Martin Aquilina, International Business Lawyer
Marcela Souki, Student-at-Law
The Ultimate Beneficial Owner Register (the “UBO Register”) is a mandatory registration system in the European Union (the “EU”) directed to all individuals who have formal or effective control over an European corporation, company, association, trust, foundation or non-profit organization. This is a initiative brought by EU Directive 2015/84 in an effort to prevent money laundering and terrorism financing. Accordingly, all entities and corporations incorporated under the laws of Member States have to abide by the UBO register rules. All Member States were expected to incorporate the UBO Register system in their legislations by 2017.
Although UBO Register rules apply to all EU Member States, this article will focus on the UBO Register for Belgian entities. In Belgium, UBO registration is in effect as of October 31, 2018. Therefore, as of yesterday, all Belgian legal entities must identify their ultimate beneficial owners.
Under the UBO Register rules, a natural person who owns, directly or indirectly, 25% of voting rights, shares or capital of a Belgian company has registration obligations. As well, an individual who controls the company by any other means will be deemed a UBO. If none of the persons previously mentioned can be identified, the members of senior management will be subject to UBO Registration rules.
The UBO Register will require directors of all Belgian entities to provide information such as surname name and first name of the ultimate beneficial owner; date, month and year of birth; nationality, country of residence; full address; and date on which the person became an ultimate beneficial owner. The information in question will be transmitted electronically.
For corporate entities, details on the nature and extent of the beneficial interest must be present in the registration, such as the amount of shares owned and voting rights held in the company. The category to which the individual belongs must also be disclosed (shareholder, manager, and others who exercise control). The UBO must also inform if he/she is a direct or indirect UBO; if the control is exercised indirectly, all intermediaries must be fully identified.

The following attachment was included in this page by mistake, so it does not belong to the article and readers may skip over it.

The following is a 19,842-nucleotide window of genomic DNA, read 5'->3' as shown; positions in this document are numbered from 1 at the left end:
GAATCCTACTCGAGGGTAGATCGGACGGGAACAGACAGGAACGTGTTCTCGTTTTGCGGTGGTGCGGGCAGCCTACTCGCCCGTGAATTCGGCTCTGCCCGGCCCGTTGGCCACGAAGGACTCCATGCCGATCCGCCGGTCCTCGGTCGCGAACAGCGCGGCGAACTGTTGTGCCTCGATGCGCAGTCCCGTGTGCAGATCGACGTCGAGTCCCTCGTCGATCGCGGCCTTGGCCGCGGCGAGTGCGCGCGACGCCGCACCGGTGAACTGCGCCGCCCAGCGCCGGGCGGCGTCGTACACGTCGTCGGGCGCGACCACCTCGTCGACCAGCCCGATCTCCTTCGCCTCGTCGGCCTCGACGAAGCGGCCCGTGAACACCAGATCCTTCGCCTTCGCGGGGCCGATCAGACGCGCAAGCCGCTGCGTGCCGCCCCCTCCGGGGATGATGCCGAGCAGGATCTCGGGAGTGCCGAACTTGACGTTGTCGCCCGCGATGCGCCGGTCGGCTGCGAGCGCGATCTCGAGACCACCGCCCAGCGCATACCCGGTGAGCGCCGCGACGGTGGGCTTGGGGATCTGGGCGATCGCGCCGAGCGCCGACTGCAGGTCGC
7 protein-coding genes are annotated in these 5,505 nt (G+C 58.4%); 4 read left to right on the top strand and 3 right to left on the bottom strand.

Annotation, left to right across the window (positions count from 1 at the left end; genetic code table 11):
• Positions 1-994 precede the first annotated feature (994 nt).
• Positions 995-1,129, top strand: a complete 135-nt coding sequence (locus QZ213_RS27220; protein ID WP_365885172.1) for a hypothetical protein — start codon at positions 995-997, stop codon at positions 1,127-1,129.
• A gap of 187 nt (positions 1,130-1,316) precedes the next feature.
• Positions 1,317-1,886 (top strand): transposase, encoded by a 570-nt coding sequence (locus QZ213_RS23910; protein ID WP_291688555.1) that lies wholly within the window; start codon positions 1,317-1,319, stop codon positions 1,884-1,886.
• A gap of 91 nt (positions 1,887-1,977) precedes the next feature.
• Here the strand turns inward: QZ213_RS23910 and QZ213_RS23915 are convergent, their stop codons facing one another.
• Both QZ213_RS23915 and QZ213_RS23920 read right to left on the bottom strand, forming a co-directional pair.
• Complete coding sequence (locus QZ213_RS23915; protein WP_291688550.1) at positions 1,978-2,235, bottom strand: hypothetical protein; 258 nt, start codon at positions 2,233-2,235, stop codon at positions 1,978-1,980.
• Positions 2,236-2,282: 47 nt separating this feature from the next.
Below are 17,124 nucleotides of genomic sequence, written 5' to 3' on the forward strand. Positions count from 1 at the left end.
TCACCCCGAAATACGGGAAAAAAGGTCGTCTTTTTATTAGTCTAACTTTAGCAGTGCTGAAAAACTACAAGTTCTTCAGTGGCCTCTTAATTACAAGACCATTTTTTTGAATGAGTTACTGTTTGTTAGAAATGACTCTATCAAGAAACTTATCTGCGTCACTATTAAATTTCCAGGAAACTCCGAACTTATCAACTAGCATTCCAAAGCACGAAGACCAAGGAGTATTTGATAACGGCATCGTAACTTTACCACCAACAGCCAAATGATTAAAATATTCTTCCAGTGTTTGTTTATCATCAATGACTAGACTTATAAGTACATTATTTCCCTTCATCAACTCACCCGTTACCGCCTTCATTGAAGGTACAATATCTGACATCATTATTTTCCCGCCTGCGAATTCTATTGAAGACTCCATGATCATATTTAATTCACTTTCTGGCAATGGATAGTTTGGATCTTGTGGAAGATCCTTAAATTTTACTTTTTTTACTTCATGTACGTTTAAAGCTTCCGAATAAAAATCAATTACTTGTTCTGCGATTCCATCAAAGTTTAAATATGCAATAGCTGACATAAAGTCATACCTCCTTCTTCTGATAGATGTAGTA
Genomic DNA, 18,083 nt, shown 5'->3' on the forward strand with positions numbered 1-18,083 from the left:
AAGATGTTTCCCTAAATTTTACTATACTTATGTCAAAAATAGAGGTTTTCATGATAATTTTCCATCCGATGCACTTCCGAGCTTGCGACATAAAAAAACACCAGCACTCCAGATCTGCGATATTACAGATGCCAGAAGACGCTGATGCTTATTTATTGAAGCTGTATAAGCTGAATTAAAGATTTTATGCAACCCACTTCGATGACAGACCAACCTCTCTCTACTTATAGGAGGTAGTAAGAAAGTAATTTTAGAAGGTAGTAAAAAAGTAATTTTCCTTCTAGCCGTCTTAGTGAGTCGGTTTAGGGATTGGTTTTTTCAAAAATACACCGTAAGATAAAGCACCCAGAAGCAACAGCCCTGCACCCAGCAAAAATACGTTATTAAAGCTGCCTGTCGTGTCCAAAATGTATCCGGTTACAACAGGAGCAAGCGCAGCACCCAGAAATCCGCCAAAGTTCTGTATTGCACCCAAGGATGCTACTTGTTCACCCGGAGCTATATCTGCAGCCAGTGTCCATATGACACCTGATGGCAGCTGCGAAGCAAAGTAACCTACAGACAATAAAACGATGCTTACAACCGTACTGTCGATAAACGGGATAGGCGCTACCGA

For trusts and fiduciaries, any person exercising effective control over the trust (trustees and fiduciaries, settlors, beneficiaries, protectors, if any, and others with control) must be registered. For foundations and non-profit organizations must disclose and register information not only in regards to their founders and beneficiaries, but also about their directors, individuals in charge of daily management, individual appointed as representatives or any other person who exercises control.
As previously mentioned, directors of Belgian legal entities are responsible for collecting and transmitting information to the UBO Register. Failure to comply with UBO registration obligations will lead to the imposition of administrative fines ranging from EUR 200 to EUR 50,000. The deadline for registration of entities was initially set for no later than December 01, 2018. However, the registration deadline has been extended to March 31, 2019.
The information in the UBO Register will be accessible by the competent authorities, financial institutions – such as investment and life insurance companies, banks – and entities interested in investigating of money laundering, terrorism financing, tax crimes, corruption, etc. Limited information will also be available to citizens.
If your company has interest in opening subsidiaries in Belgium or elsewhere in Europe, HazloLaw’s International law professionals can assist you.
This article is for informational purposes only and does not constitute legal advice. If you wish to discuss your issue with a lawyer, contact Martin today. 613-747-2459 ext.308, [email protected]